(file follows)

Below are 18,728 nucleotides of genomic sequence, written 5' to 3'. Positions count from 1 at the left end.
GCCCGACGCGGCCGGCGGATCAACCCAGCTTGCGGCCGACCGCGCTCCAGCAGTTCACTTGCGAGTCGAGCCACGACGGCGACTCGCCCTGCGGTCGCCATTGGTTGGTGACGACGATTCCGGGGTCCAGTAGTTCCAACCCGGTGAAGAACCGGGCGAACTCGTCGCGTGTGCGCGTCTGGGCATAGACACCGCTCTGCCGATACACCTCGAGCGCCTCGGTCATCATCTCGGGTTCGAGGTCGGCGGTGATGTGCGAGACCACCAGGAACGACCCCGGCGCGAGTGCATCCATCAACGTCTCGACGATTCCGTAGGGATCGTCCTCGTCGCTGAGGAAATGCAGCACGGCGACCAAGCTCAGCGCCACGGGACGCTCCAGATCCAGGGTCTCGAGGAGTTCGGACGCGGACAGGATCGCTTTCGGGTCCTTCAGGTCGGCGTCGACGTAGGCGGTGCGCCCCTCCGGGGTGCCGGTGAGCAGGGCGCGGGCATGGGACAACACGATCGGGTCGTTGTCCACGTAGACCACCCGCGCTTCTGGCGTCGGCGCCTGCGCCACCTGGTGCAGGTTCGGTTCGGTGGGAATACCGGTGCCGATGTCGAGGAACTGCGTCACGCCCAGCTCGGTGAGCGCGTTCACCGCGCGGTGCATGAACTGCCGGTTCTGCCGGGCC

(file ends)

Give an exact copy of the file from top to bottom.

Below are 18,728 nucleotides of genomic sequence, written 5' to 3'. Positions count from 1 at the left end.
GCCCGACGCGGCCGGCGGATCAACCCAGCTTGCGGCCGACCGCGCTCCAGCAGTTCACTTGCGAGTCGAGCCACGACGGCGACTCGCCCTGCGGTCGCCATTGGTTGGTGACGACGATTCCGGGGTCCAGTAGTTCCAACCCGGTGAAGAACCGGGCGAACTCGTCGCGTGTGCGCGTCTGGGCATAGACACCGCTCTGCCGATACACCTCGAGCGCCTCGGTCATCATCTCGGGTTCGAGGTCGGCGGTGATGTGCGAGACCACCAGGAACGACCCCGGCGCGAGTGCATCCATCAACGTCTCGACGATTCCGTAGGGATCGTCCTCGTCGCTGAGGAAATGCAGCACGGCGACCAAGCTCAGCGCCACGGGACGCTCCAGATCCAGGGTCTCGAGGAGTTCGGACGCGGACAGGATCGCTTTCGGGTCCTTCAGGTCGGCGTCGACGTAGGCGGTGCGCCCCTCCGGGGTGCCGGTGAGCAGGGCGCGGGCATGGGACAACACGATCGGGTCGTTGTCCACGTAGACCACCCGCGCTTCTGGCGTCGGCGCCTGCGCCACCTGGTGCAGGTTCGGTTCGGTGGGAATACCGGTGCCGATGTCGAGGAACTGCGTCACGCCCAGCTCGGTGAGCGCGTTCACCGCGCGGTGCATGAACTGCCGGTTCTGCCGGGCC